Liquid Arimidex, also known as anastrozole is not a steroid, it belongs to a class of drugs known as aromatase inhibitors but many buy liquid Arimidex because of its use with steroids can often be very important. Many steroids cause an increase in estrogen in the body by a conversion process brought on by the aromatase enzyme.
Even testosterone, the primary male hormone will convert to the primary female hormone once the aromatase process takes place. When this occurs many of the common side effects associated largely with anabolic androgenic steroids are shown in a pronounced manner. Side effects like, Gynecomastia (male breast enlargement) and excess water retention/bloat are often the two most prominent effects.
Why liquid Arimidex inhibits the aromatase process from occurring should be reasonably simple to understand why anyone would buy Arimidex; when we use anabolic steroids we simply buy Arimidex to keep estrogen at bay and to avoid the commonly associated side effects of increased levels. It should be noted, when you buy proper liquid Arimidex and responsible use it is very important as reducing your estrogen too low can have negative consequences, especially for the immune system; some estrogen is imperative to a healthy and well-functioning body.
The randomized, multicentre, double-blind study ATAC (Arimidex, Tamoxifen Alone or in Combination) was started in 1996 to answer the following questions:
- Is the aromatase inhibitor anastrozole (Arimidex ® ) as effective as the previous “gold standard” tamoxifen in adjuvant breast cancer treatment of postmenopausal women?
- Does anastrozole treatment have safety and side effects?
- Can a combination of anastrozole and tamoxifen offer more safety or effectiveness than tamoxifen monotherapy?
Tamoxifen: first choice so far
The estrogen receptor antagonist tamoxifen has been a standard therapeutic agent in the treatment of hormone-sensitive breast cancer for 30 years. It is approved for adjuvant therapy after primary treatment and for palliative treatment of metastatic breast cancer. Although the substance is tolerated relatively well, endometrial carcinomas and thromboembolism occur in addition to various gynecological complications when taken for a long time.
For about 10 years, reversible and irreversible aromatase inhibitors (see box) have been used in women with postmenopause for adjuvant therapy of breast cancer. The results of the ATAC study show a significant superiority over tamoxifen for the aromatase inhibitor anastrozole, which was introduced into therapy in 1995.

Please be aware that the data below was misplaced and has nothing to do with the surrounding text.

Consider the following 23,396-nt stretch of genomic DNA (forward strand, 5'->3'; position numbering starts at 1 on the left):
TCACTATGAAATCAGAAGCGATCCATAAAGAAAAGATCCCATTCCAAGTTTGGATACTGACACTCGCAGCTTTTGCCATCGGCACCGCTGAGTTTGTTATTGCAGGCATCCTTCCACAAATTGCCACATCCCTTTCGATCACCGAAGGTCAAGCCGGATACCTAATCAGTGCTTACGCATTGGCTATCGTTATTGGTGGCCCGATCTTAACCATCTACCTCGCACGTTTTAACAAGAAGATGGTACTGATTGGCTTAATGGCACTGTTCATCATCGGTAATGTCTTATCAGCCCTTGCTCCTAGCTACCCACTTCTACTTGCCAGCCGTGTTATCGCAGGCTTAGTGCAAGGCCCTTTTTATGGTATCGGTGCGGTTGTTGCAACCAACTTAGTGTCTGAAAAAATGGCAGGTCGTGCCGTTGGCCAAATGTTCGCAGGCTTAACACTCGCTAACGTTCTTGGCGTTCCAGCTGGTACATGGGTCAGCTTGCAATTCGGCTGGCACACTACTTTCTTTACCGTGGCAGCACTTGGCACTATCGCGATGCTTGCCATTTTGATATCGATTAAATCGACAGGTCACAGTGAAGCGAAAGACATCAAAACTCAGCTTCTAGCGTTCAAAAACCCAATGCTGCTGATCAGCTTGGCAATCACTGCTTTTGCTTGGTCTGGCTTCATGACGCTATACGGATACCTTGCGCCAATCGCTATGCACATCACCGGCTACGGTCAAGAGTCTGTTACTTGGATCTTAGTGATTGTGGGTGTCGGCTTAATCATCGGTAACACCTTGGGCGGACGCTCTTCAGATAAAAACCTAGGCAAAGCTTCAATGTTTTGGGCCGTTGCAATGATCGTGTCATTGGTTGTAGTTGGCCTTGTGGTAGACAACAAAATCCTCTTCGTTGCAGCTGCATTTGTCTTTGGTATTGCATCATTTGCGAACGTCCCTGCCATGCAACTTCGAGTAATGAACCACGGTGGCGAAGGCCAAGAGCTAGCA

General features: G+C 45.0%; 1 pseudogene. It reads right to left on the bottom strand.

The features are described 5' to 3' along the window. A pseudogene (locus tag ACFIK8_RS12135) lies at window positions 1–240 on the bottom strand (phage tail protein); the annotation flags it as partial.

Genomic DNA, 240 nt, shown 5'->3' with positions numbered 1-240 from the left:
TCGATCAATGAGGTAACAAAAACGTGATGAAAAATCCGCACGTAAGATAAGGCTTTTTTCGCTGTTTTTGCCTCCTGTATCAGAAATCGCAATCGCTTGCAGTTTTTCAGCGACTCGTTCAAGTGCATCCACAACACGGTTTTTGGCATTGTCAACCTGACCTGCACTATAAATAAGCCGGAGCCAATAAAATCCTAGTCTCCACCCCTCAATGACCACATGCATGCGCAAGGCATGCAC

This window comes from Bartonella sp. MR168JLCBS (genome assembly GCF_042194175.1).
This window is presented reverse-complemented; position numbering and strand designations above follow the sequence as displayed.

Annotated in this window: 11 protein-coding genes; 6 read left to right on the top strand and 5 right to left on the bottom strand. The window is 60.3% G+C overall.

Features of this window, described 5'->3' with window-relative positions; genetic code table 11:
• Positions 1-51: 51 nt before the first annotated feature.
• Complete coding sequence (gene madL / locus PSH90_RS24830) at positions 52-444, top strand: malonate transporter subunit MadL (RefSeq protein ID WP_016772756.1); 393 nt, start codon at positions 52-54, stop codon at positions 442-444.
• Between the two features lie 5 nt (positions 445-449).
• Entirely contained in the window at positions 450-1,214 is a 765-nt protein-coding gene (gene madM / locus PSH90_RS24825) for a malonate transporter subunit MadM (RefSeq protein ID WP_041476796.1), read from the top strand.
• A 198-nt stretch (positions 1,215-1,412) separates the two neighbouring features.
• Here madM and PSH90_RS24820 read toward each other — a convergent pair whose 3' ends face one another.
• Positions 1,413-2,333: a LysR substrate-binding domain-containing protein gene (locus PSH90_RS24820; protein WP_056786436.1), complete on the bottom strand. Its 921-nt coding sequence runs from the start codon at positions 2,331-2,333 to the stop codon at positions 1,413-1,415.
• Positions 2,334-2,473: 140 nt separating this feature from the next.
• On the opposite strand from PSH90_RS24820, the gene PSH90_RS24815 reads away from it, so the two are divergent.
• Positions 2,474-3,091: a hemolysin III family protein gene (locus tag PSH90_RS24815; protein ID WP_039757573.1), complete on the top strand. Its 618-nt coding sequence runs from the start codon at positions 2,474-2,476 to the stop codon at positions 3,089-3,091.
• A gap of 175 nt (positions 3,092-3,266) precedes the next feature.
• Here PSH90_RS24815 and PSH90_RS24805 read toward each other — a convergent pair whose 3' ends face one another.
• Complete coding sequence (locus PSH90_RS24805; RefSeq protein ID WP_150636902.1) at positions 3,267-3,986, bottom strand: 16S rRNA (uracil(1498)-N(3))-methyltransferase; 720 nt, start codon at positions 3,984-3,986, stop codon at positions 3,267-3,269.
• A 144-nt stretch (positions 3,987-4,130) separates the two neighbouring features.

Box text: Aromatase inhibitor
Aromatase is an enzyme complex that catalyzes the conversion of androgens into estrogens in the ovaries, muscles, adipose tissue and breast cancer cells. This is done by oxidative removal of the C-19 methyl group and simultaneous aromatization of ring A. A distinction is made between reversible aromatase inhibitors [aminogluthetimide (Orimeten®), anastrozole (Arimidex®), letrozole (Femara®)] and irreversible inhibitors [exemestane (Aromasin ®), Formestane (Lentaron®), Testolacton (Fludestrin®)].
The study involved 9366 postmenopausal women whose primary therapy (surgery, radiation or chemotherapy) had been completed and who appeared suitable for adjuvant therapy. 84% of all patients were hormone receptor-positive. 3125 women received anastrozole (1 mg daily), 3116 tamoxifen (20 mg daily) and 3125 patients a combination of both. The combination therapy was hoped for advantages through additive or synergistic effects of the two active ingredients. The recently published data refer to the observation period from July 1996 to March 2000. The mean observation period was 33.3 months.
Significantly higher effectiveness of anastrozole
Treatment with anastrozole was found to be significantly more effective than that with tamoxifen or combination therapy during the observation period. In the anastrozole group, 317 of 3125 women (10.1%) developed metastases or relapses or died. These events occurred in 12.2% (379 of 3116 women) in the tamoxifen group and in 12.3% (383 of 3125 women) in the combination group.
In other words, disease-free survival was significantly longer in women treated with anastrozole than those treated with tamoxifen or combination therapy. However, the combination therapy was not significantly different from the tamoxifen treatment. The superiority of anastrozole was shown even more clearly in the subgroup of hormone-receptor-positive patients.
Compatibility and security
All three treatment regimens were well tolerated by most patients. There were significantly fewer treatment discontinuations in the anastrozole group than in the tamoxifen group. This could also be due to the fact that anastrozole therapy had significantly fewer hot flashes, vaginal bleeding, ischemic cerebrovascular events, venous thromboembolism, and endometrial cancer compared to tamoxifen treatment.
However, skeletal muscle diseases and fractures were significantly less common with tamoxifen treatment. This is probably due to the partially agonistic effects of the estrogen receptor antagonist. Despite the encouraging results of the study, a longer follow-up period is required to make a final benefit-risk assessment. For example, the safety of anastrozole over a therapy period of five years is currently unclear.
New registrations this year?
Based on the new study results, AstraZeneca is aiming for approval of the aromatase inhibitor in women in early breast cancer stages this year. The American approval agency FDA is currently examining the application for an extension of approval for adjuvant treatment of breast cancer. So far, anastrozole has been approved as first-line therapy for postmenopausal women with advanced or metastatic hormone-sensitive breast cancer and as second-line therapy after tamoxifen treatment.